Because, at this moment I'm at the lake house, and there are people around, and the sun is shining and the dog is chasing cattle in the fields up the hill... because my heart is beating and the tea is bitter, because of this I am ready to throw away the discontent. I'm ready to take a bite of the heart flesh outside of this season of moments where the meandering progression is driving me fucking mad. The compounded arrangement of 'nice' moments and boring moments is adding on to a tally of incidence that seems to drag me further and further in. The sun, to whom I so often refer, is helping little with his memories of mad rambling passed only a fleeting moment before in the grace of spontaneous grasp; in the day of some year where my luck and my medicine were strong enough to tear the course into death from daily inevitability. That was glory... and this as well -- for hope, and lust, and laughter can shake out the bleating of those in fear and those that have duty to consider. First. Before the lapse into presence, before the grip of desire. Before the momentary flash of fearless rambling without wonder of reprisal or care of condition. I could shake my head and howl, as I so often do, for the scene that clings to the frame begging for reference and continuity. For the shreds of others clinging to their clothing like ghosts wandering the passages of their fantasies. I can howl. So long and loud that the load is heavy as my lungs squeeze the empty burn back into my chest, where the visions of what can be infect me with the blinding nova of their fever. Here, then. I utter the diction of greed; in the course of the evolution of carnal taste I dane desire the cerebral kick -- the wake up you're here left hook to the cortex that sets the day on fire and forces a jig out of the formation of objectivity -- that is, the rocks and the trees and the stars. So what do you say? Can the push into hope be as reverential as the Halleluiah chorus? Does the cyclical cadence of Handel -- in all his recorded ecstasy -- have any connection to the cyclical puncture of revolving pistons that is the manifestation of mine?

It starts when the digital ignition coil synchs the crank and the cams with the fuel charge and the spark. This results in a softly muted burbling sound that registers on the tachometer as seven or eight hundred revolutions per minute. I love this sound, and remember that it was a cool sunny day, and the last traces of dew are just vanishing off of the saddle. The pack gets strapped to the tank, and the sleeping bag and tent are fastened to the pillion. Climbing onto the bike, the eastern edge of the Atlantic ocean is clear and present; it washes the sky with the fractured course of thousands of sea birds and their calls. In the distance, opposite the sun, the body of a precipitous dark voyager is promising to make the day wet. The Pyrenees to the south are fully visible and a smile spreads out before the word of the road. Leather jacket is zipped, and light black racing helmet is drawn over my skull -- this hard top is home and the growling downstairs is family and the tires are wide and the road is long... This is mine -- and nothing can make it less. The bike is warm, I remember, and when it is put in gear it clicks nicely because it has had the wakeup call and it has been running for five minutes and the oil surges in its belly and I'm roaring off -- away from the rain-time refuge and lumpy bed of last night, miserable - tasty - wet to the bone, only night, Bayonne.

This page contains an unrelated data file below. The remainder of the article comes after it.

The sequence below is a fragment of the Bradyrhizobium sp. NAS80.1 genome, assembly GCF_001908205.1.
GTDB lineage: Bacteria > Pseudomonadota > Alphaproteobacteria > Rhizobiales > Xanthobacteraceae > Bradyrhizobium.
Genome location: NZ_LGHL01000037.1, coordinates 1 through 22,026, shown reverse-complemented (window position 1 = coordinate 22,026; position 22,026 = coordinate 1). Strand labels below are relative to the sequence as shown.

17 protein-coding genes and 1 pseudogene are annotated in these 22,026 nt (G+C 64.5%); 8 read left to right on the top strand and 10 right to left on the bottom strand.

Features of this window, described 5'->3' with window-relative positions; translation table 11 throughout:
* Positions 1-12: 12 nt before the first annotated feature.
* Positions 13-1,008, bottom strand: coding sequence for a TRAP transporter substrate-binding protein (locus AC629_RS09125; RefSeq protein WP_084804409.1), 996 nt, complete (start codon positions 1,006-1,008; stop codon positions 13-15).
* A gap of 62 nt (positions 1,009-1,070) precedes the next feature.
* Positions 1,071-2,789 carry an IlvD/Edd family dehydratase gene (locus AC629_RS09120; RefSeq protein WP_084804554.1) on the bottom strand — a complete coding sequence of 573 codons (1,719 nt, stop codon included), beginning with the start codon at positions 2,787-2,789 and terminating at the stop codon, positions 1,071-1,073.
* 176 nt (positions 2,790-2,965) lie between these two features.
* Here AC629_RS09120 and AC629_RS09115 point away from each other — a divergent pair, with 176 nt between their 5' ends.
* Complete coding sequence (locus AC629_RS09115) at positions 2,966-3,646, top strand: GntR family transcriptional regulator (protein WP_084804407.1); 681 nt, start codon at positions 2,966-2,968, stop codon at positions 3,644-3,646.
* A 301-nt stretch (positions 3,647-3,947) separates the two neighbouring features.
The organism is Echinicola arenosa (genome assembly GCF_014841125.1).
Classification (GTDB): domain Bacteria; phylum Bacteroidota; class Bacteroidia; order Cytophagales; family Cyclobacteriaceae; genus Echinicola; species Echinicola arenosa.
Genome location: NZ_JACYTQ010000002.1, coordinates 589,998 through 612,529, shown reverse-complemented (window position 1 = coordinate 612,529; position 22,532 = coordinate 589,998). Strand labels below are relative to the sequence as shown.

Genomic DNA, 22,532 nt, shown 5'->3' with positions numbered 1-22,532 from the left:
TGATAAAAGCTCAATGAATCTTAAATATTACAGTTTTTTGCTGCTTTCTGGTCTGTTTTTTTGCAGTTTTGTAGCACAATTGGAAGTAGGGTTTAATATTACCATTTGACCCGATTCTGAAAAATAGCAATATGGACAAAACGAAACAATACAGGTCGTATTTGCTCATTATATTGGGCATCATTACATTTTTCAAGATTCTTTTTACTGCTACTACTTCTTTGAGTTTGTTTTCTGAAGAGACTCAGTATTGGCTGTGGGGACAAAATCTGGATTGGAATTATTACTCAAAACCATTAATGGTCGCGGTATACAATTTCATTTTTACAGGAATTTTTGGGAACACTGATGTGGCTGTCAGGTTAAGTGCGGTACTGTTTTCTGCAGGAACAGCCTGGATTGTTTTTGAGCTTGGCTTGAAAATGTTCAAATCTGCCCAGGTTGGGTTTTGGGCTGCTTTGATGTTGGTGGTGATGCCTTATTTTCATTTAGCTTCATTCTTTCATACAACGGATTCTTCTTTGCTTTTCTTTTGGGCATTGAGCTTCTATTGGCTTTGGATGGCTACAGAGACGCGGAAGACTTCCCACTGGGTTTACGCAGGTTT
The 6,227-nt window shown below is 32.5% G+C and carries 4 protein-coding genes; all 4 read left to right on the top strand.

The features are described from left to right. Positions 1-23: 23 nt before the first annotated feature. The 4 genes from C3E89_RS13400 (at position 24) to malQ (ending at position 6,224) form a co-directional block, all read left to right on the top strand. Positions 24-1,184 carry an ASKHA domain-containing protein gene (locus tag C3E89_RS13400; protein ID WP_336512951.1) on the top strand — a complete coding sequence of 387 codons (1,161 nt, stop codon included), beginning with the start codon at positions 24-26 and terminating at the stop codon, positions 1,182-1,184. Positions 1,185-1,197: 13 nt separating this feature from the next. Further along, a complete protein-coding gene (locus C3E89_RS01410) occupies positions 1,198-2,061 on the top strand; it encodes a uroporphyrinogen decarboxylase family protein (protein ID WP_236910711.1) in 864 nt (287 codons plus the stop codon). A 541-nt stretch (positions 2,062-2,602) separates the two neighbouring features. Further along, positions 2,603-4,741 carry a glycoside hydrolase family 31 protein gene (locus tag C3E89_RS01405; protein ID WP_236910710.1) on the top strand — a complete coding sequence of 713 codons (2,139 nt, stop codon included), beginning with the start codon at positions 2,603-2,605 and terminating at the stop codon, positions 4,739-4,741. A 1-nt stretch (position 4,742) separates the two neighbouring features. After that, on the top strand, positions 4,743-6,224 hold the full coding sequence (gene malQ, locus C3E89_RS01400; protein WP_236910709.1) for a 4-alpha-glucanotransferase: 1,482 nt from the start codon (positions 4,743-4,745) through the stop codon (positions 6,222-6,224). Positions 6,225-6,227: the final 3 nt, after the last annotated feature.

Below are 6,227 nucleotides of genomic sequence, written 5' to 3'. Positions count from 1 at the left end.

Into this day, down the hills past the terraced dwellings of provincial France with their compact assortment of grape vines and driveways hiding behind incongruous palm trees to the bottom of a valley with tree-lined roads and girls in little skirts and lunchpails waiting for some kind of bus - to the signed border crossing into Spain. I slow down behind subcompact Peugeots, but the windmilling soldier with the machine gun and the smile is waving them all through, 'till he comes to me and then he looks me in the eye, his arm comes around, and he waves me on as well. There is little doubt that his smile never wavers as it shines out past the the people into France. Come one, come all. Spain with sun and sea and heart awaits. His smile is the scope of wide ranging eyes that know what's in the box and waves us on into the mysteries of our own imaginations; so that we may find the blood of inquisition and the hope of a lusty, dancing, senorita willing to baptise her body as altar with the accruement of our own bloody sin. As a stamp of knowledge this smile rides with me in memory; as a montage of hot lead and force and the stinging sun, so welcome to Spain. The highway courses out as if on a gravel bed under water, and I surge away through light traffic -- Our motion is formed as context and purpose in this path to everywhere, but especially San Sebastian twenty kilometres on, which presently fills the visor of my helmet.